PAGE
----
US Negotiator: Afghan peace possible before July elections

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The top U.S. negotiator in peace talks with Afghanistan’s Taliban leaders says he hopes a peace agreement can be achieved before Afghanistan’s next set of elections just five months away.

Zalmay Khalilzad, U.S. special representative for Afghanistan reconciliation, spoke Friday to an audience at the United States Institute of Peace in Washington, apologizing for his scratchy voice.

“This is what 42 hours of talking with the Taliban can do to you,” he joked.

Khalilzad said he was hopeful a peace deal could be finalized before Afghanistan’s presidential elections in July, but warned that there remained “a lot of work” to do.

“We are at the early stages of a protracted process,” he said.

In Moscow Wednesday, two days of talks between the Taliban and Afghan political leaders ended, although no representatives from the current government of President Ashraf Ghani were in attendance, sparking anger in Kabul. The Taliban consider the Kabul government a Western puppet and has so far refused to directly negotiate with it.

The 10-member Taliban delegation has instead been meeting with almost 50 influential Afghans, including politicians, former jihadi leaders, civil society activists and former President Hamid Karzai.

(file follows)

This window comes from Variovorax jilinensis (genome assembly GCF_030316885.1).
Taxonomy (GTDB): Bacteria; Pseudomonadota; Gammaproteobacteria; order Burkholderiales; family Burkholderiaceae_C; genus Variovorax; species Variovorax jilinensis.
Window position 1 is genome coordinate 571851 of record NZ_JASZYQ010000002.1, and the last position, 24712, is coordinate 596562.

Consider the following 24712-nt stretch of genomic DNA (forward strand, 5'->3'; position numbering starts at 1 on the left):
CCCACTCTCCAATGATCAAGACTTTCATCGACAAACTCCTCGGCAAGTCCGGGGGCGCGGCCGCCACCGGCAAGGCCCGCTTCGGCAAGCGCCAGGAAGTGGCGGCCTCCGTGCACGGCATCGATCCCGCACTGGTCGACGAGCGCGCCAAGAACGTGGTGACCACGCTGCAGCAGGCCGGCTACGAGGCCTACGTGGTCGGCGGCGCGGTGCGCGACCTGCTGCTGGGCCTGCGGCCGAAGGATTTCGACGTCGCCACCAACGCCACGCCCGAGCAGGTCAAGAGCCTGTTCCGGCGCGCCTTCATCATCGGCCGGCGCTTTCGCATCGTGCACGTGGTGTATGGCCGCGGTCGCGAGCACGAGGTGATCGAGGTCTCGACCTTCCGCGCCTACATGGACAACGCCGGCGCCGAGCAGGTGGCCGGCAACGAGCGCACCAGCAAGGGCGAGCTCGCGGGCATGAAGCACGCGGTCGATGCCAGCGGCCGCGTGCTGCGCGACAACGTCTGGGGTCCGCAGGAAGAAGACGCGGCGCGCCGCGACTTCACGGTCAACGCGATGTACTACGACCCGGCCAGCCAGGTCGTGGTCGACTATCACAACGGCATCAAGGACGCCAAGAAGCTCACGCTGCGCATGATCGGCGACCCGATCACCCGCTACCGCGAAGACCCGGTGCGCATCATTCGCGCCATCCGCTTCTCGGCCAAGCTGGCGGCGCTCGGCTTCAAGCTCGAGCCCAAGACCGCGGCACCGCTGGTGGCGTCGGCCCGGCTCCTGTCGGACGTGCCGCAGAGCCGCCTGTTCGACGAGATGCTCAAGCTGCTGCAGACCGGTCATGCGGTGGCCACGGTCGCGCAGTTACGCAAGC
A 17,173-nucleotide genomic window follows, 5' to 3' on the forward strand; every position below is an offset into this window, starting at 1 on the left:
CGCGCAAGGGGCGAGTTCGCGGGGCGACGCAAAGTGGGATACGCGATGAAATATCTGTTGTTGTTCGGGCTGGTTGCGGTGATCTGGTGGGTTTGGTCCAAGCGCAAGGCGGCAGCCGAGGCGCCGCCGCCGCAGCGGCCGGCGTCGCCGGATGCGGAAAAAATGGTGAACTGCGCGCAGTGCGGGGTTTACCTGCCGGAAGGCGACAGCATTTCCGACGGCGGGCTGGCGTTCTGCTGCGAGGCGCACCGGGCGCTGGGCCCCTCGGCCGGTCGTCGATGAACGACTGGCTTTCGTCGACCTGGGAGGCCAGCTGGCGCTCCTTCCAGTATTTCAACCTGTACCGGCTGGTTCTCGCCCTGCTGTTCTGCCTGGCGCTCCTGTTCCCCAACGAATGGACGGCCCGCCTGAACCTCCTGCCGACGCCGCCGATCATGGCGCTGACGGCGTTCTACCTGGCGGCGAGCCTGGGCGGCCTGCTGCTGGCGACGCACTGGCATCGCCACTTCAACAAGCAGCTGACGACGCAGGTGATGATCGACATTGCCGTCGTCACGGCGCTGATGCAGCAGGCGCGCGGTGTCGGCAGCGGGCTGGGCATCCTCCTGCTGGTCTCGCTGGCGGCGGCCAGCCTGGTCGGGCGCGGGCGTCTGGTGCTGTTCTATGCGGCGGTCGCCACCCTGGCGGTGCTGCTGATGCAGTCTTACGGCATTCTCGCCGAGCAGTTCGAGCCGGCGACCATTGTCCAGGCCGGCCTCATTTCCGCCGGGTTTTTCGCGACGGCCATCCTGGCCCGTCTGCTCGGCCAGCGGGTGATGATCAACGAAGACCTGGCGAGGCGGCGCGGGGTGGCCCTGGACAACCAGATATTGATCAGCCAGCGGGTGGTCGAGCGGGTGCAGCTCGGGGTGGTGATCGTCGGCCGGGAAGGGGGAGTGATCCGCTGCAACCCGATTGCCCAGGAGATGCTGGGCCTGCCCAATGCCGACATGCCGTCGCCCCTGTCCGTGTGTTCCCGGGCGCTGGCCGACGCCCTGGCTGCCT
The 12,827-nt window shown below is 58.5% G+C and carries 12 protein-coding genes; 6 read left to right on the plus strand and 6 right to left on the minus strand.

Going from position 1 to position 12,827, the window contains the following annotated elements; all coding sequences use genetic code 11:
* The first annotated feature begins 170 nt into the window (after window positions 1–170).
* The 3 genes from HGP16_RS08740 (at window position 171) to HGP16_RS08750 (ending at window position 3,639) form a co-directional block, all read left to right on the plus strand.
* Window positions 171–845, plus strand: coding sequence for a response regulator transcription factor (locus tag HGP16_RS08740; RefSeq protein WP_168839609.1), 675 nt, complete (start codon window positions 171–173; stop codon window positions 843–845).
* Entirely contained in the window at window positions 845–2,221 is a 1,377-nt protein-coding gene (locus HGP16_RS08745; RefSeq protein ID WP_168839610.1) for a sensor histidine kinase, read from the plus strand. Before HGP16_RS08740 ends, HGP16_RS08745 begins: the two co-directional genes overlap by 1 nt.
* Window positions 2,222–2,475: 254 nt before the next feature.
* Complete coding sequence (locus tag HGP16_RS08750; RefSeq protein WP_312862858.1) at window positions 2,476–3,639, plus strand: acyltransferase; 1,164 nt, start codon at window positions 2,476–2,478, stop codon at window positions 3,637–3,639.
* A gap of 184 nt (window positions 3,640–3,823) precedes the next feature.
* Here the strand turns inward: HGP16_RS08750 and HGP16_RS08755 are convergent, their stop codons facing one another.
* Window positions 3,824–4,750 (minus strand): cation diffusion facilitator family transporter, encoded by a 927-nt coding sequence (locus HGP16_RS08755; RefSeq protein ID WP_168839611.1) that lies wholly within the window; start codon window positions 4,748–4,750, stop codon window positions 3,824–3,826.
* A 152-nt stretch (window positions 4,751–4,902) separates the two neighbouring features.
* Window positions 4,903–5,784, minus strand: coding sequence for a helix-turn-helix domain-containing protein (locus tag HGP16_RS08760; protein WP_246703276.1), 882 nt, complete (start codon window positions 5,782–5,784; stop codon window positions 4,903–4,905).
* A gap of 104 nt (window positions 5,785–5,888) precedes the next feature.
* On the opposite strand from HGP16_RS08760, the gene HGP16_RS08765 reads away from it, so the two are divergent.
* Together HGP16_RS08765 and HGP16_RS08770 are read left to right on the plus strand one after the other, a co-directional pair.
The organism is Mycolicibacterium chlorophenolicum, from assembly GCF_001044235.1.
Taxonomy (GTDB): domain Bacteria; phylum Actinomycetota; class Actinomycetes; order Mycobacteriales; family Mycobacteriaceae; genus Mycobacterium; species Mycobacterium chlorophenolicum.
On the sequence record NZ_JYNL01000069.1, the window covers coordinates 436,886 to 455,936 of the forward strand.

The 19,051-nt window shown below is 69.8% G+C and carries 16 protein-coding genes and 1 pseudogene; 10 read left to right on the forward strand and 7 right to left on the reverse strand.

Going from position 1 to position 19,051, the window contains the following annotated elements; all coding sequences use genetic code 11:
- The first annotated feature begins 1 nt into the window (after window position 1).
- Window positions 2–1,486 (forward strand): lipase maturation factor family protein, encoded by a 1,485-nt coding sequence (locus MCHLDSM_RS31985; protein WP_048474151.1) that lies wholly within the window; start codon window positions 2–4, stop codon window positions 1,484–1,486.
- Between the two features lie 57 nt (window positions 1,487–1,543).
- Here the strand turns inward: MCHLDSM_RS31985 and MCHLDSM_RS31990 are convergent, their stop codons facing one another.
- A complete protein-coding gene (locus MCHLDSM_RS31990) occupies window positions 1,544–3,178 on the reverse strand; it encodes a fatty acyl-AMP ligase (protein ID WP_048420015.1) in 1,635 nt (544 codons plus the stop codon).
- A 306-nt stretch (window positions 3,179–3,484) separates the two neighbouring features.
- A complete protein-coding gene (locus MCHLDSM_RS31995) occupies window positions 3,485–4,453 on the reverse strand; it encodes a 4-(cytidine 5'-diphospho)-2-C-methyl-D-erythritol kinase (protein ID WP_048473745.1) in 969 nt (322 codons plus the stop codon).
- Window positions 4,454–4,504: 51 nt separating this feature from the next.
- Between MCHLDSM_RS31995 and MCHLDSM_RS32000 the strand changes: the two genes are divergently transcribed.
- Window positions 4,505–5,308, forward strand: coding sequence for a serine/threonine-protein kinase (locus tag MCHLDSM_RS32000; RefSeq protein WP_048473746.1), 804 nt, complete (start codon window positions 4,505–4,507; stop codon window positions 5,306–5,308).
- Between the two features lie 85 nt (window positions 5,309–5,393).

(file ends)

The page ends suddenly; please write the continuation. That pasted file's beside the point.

​The final statement issued after the talks in Moscow declared that a complete withdrawal of U.S.-led foreign forces from Afghanistan is the key to lasting peace in Afghanistan.

Khalilzad said the Russia-backed talks were positive as long as they helped facilitate intra-Afghan talks, not if they “polarize Afghans further.”

​“I’m not seeking to monopolize” the Afghan peace process, Khalilzad said, adding that regional countries should play a role in the process.

Khalilzad, a former U.S. ambassador to Afghanistan, said Friday that the Taliban and Afghan government leaders must “sit across the table from each other and come to an agreement about the future of their country.”

He said there were indications that the Taliban could sit down with government representatives in a “multiparty format.”

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